Sozan also took into consideration Englund’s career goals, something that most candidates don’t encounter in any industry. It was never about making the sale or having only the interest of the employer in mind. Harrison Clarke cared about Englund’s happiness and satisfaction.
Candidate fit is something that benefits all parties. Employers get a great, qualified candidate, and candidates find a job that meets their career aspirations and sets them up for success.
Looking at recruiting in this manner is unique because most firms don’t see these placements as anything but a transactional process. Harrison Clarke, on the other hand, sees the value in its alternative approach.
“If I’m placed and love the job, he’ll go back to them and get repeat business,” Englund said.
“Firas first contacted me about a consulting job, but I wasn’t looking at the time. It was the first time I didn’t feel sold to, and that was new.”
A Great Fit for His Career Goals
Harrison Clarke was able to place Englund with a company as an SRE. “It was an excellent fit for what I was looking for, and I was well paid and had great benefits,” he said.
His experience with his new employer was much different from his time at Facebook, which gave him little work-life balance. In his new role, Englund had more control over his time. The new role came with exciting challenges, too, including building out the SRE function.
“They brought me in to help with the transition, rebranding it from operations to SRE,” Englund said. “They changed the name and titles but had not changed the mindset. I was able to teach and train those people from an ops person to SRE.”
Finding this new position took only a few weeks, which was less time than Englund expected. In reviewing the opportunity with Harrison Clarke, he knew it would provide him with the freedom and technical challenges he desired, and the relationship between Englund and Sozan didn’t end after the placement.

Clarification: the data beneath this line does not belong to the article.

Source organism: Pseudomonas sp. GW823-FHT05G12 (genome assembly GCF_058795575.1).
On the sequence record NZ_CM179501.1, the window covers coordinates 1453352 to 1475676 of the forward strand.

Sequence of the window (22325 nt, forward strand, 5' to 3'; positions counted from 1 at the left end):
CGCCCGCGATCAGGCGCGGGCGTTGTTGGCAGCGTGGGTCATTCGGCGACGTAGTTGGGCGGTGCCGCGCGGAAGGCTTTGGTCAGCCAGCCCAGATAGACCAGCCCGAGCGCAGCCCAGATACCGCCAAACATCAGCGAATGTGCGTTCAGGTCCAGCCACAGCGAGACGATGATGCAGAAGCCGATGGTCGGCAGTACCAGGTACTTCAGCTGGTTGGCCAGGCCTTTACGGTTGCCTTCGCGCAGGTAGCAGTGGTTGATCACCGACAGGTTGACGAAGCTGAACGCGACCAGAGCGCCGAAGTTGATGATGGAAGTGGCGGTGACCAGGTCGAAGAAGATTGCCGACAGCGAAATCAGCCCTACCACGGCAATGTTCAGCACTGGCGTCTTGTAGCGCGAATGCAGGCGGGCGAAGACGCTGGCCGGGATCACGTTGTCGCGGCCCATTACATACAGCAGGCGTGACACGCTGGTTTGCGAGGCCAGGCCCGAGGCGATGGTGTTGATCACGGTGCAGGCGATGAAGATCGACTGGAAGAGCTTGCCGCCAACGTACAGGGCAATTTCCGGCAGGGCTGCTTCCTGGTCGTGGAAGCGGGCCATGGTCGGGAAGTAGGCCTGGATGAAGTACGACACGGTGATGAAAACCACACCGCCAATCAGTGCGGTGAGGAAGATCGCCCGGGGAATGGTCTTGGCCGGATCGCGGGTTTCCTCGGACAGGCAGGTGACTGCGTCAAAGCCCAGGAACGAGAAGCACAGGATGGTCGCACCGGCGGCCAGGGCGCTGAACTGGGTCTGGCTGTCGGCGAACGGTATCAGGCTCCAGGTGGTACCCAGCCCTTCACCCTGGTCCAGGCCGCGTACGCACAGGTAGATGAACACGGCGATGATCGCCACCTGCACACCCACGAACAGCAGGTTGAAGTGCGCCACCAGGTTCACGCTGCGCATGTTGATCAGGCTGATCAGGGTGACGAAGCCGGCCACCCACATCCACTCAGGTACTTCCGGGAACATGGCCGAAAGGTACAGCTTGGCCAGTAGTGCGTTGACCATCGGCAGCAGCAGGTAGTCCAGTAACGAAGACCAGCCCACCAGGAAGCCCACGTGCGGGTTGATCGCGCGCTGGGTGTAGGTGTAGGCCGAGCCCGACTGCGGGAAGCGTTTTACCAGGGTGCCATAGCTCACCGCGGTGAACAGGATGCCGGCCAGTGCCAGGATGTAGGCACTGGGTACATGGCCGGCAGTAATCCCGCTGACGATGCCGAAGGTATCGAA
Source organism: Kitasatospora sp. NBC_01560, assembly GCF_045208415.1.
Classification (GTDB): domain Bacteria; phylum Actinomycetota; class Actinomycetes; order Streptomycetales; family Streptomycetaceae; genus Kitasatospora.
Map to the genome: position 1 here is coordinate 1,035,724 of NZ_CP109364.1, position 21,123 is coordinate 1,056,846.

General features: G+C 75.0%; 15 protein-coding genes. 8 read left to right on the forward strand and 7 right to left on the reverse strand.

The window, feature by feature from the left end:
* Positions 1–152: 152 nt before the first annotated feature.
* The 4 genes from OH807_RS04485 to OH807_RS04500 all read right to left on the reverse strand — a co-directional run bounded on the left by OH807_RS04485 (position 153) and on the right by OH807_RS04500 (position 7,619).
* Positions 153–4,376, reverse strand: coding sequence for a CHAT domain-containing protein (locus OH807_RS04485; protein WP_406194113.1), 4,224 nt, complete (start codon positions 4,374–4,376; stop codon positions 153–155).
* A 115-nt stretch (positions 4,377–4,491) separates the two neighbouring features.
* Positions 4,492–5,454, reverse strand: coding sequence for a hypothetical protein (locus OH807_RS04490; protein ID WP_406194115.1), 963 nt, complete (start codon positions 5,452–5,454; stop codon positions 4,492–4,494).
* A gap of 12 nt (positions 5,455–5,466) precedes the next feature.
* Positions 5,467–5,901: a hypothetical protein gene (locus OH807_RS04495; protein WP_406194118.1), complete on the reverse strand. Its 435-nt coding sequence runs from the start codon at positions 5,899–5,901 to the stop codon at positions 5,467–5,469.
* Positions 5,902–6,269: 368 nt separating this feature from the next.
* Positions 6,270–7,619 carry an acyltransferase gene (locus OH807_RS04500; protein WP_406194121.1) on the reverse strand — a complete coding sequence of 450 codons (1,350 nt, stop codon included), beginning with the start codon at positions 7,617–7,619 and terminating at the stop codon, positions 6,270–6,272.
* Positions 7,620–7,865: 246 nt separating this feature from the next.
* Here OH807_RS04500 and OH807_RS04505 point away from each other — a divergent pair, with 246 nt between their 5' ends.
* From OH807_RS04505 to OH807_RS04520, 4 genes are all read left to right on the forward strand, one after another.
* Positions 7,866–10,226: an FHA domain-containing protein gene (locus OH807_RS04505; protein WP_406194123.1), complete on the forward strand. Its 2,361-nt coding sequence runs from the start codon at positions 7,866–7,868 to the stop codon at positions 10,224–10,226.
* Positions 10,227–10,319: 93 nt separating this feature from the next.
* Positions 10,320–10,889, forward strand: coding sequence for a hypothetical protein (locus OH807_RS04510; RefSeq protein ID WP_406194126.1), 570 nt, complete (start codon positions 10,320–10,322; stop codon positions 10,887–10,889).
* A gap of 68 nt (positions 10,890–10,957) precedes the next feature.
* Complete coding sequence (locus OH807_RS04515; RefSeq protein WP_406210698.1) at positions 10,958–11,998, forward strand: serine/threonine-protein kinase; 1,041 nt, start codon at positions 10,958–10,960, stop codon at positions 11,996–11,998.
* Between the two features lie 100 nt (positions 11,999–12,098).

“A few weeks after my placement Firas called me personally to check in and see how things were going, which I found impressive.”
A Changed Mind and Advocate
Englund was responsible for building out the SRE team at the company Harrison Clarke placed him with, interviewing all SRE candidates—and those who came from Harrison Clarke were always high-quality applicants who aligned with the company’s goals.
The company eventually decided to go a different way with recruiting, though, and Englund saw the quality of the candidates diminish. “The new leads didn’t work once the company stopped working with Harrison Clarke,” he said.
Englund subsequently left the company after a change in leadership.
He’s now content working as an SRE for a startup. He’s able to coach and mentor junior colleagues about how to be an SRE. When his new employer begins to expand, he’ll be calling on Sozan to find candidates.
Englund’s experience with Harrison Clarke certainly made him rethink his conception of recruiters. Before he met Sozan, Englund’s primary notion of those in the industry was that they were always trying to close deals, not help candidates find the right fit for their career and needs.
“Harrison Clarke is not just trying to place people for money. They want repeat customers. I’ve referred many people to them, and no one’s been disappointed.”
Site Reliability Engineer